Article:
Fund Makes Its First Acquisition

October 4, 2004
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GRAND RAPIDS — Bridge Street Capital Partners recently announced its first acquisition, the Pennsylvania-based apparel maker Jacob Ash Co.

Formed in connection with The Right Place Inc., Grand Rapids' first and only private equity fund closed on its initial investment of $30 million in April. It doing so, it announced that the fund was going to aggressively pursue investment opportunities that fit

Bridge Street
's criteria as nearly as possible.

The fund, managed by John Meilner and Bill Kaczynski, was seeking companies in the $5 million to $50 million range that had a capable management team in place, were cash-flow positive and profitable, were located within the Midwest, and had the ability to grow organically and not necessarily through acquisitions.

The ideal scenario for the fund, Meilner explained, would be a family-owned company in which ownership was seeking to exit the company, with hopes of selling to management — and although management was well compensated, it still didn't have the necessary capital.

"We're looking at entrepreneurs and founders of companies who for reasons other than the business, such as retirement or health, are seeking to sell," Meilner told the Business Journal in April.

"Many owners thought about selling in the late '90s," Meilner said, "but times were good. They were growing, profitable. But the last couple of years have not been nearly as much fun, and some of the folks are just flat-out tired. We want to be a solution to that business owner."

In Jacob Ash, Meilner found a company that fit that model to a tee.

Based just outside of Pittsburgh in McKees Rocks, Pa., Jacob Ash designs, sources, merchandises and distributes specialty, seasonal winter apparel. It sells primarily to leading national retailers including mass merchants, department stores and sporting goods outlets.

Sixty percent of its sales are private label, while 40 percent of sales are under its brand names, including Hot Shot and Rhino.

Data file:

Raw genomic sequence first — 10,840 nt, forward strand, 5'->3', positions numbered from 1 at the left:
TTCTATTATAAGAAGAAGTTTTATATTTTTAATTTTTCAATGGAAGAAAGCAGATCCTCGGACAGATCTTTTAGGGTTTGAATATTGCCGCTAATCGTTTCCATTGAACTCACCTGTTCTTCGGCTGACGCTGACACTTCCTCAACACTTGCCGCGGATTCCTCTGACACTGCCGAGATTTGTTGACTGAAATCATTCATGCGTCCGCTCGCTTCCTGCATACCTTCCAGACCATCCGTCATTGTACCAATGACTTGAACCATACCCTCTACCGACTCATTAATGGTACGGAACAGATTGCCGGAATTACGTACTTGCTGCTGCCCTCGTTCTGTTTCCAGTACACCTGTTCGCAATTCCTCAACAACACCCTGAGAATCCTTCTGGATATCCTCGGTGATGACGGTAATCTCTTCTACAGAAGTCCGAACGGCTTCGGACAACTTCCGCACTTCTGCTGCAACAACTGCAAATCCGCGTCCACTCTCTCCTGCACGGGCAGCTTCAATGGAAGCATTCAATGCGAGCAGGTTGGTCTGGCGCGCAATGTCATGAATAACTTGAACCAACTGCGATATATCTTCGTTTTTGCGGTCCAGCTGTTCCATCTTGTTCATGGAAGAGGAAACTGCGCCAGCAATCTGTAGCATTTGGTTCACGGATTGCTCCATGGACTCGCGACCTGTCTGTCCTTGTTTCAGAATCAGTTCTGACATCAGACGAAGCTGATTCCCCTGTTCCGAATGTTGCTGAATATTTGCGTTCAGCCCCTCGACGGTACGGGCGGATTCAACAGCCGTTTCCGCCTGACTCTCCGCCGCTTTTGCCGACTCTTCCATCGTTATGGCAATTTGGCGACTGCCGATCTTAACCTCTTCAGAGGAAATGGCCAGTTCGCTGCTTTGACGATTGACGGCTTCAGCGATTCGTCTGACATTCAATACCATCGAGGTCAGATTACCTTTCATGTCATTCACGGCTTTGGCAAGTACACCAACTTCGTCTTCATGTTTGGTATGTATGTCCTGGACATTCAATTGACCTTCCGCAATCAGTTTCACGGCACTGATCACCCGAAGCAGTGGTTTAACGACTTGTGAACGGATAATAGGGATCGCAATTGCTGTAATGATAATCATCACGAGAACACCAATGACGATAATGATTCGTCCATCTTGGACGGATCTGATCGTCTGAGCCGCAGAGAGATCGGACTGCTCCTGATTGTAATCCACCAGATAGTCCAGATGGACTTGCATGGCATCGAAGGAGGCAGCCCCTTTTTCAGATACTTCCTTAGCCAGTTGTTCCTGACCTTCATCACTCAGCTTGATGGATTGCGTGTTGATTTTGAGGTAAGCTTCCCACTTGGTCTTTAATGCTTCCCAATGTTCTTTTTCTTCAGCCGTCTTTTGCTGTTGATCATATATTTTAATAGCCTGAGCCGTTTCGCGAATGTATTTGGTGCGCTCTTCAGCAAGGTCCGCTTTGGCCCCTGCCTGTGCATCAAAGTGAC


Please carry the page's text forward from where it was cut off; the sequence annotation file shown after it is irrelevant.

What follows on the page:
The company is over 70 years old and in its third generation of family ownership, but the family has had no involvement with running the company for nearly a decade.

During Meilner's marketing efforts, he met with advisers for the Jacob Ash family.

"I was just telling people the

Bridge Street
story and I ran across the advisers for the family," Meilner said. "I was telling them about it and they said, 'We've got a company for you.'"

Meilner first began talks with Jacob Ash — one of more than

60 opportunities Bridge Street
has investigated — in late spring and completed the acquisition Aug. 6.

"This is just right in there on all counts; even the situation of the family looking for an exit," Meilner said.

"We were introduced to the management team and they were a very talented group, and we were thrilled to partner with them. Everything just fit together perfectly. We expect the company to grow very rapidly and aggressively over the next few years."

Bridge Street is now making plans with management on how best to utilize the company's resources to facilitate growth. The company's operations will remain in Pennsylvania, and day-to-day control will remain with the management team.

It is

Bridge Street
's policy to not release financial data on its acquisitions.

Geographically,

Bridge Street
limits itself to opportunities within the upper Midwest. "We'll look at things in a state that is either touching a GreatLake or that can be reached by plane in an hour," Meilner said in April.

"The nature of the business is that we cannot limit ourselves to West Michigan."

When he closed the acquisition, Meilner was able to reach Pittsburgh in 58 minutes, just within his geographic limits. Since then, however, GeraldR.FordInternationalAirport has ceased offering non-stop service to Pittsburgh     

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